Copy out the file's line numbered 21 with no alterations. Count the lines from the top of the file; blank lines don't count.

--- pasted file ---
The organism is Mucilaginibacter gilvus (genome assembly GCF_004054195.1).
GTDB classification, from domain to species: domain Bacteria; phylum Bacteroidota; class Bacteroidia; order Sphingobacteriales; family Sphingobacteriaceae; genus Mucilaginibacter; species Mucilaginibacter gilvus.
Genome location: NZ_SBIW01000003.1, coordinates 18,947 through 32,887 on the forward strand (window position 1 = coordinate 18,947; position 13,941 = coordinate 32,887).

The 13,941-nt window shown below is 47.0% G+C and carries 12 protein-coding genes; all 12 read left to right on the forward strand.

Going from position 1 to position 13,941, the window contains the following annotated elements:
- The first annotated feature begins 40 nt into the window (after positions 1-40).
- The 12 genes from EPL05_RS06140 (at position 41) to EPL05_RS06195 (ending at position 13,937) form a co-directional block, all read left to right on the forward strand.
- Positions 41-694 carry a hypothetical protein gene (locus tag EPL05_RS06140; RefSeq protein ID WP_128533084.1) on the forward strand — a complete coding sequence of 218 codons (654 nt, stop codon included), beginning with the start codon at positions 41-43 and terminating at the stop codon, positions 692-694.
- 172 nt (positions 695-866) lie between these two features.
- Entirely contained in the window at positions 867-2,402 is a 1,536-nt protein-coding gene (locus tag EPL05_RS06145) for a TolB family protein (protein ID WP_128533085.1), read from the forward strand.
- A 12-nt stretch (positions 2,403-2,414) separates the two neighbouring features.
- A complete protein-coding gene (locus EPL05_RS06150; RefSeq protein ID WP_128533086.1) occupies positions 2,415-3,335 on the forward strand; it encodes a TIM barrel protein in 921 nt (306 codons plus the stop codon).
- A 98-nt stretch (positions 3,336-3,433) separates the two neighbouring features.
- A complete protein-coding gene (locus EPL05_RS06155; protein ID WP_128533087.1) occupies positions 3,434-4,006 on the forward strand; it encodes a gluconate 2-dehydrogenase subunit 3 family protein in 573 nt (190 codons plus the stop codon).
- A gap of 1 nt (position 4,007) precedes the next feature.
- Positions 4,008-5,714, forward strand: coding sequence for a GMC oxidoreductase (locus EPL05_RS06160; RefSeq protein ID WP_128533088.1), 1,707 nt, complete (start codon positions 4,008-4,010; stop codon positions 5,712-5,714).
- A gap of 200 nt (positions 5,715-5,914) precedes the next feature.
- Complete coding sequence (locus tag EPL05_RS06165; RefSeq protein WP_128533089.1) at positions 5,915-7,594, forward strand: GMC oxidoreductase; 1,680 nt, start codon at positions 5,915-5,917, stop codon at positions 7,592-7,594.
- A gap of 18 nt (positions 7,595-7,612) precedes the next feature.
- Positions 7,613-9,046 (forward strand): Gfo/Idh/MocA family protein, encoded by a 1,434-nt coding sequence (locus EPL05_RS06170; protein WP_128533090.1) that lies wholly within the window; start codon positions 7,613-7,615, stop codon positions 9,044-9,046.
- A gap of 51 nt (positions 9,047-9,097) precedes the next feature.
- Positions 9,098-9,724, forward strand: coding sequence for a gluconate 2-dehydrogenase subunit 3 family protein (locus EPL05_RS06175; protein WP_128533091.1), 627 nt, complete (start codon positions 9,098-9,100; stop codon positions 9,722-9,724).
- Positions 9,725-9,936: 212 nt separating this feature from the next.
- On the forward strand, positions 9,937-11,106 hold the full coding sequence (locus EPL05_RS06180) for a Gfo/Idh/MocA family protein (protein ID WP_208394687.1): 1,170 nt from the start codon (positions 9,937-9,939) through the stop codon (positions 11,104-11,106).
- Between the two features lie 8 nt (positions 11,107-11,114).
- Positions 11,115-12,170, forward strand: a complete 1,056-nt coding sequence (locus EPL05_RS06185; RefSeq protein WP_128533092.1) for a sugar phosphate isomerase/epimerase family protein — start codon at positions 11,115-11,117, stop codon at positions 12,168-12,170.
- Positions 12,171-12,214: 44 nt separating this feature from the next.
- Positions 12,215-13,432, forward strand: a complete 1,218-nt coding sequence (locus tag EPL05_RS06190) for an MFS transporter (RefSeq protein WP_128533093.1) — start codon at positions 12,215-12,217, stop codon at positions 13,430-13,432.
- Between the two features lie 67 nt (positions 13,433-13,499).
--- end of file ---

- A gap of 51 nt (positions 9,047-9,097) precedes the next feature.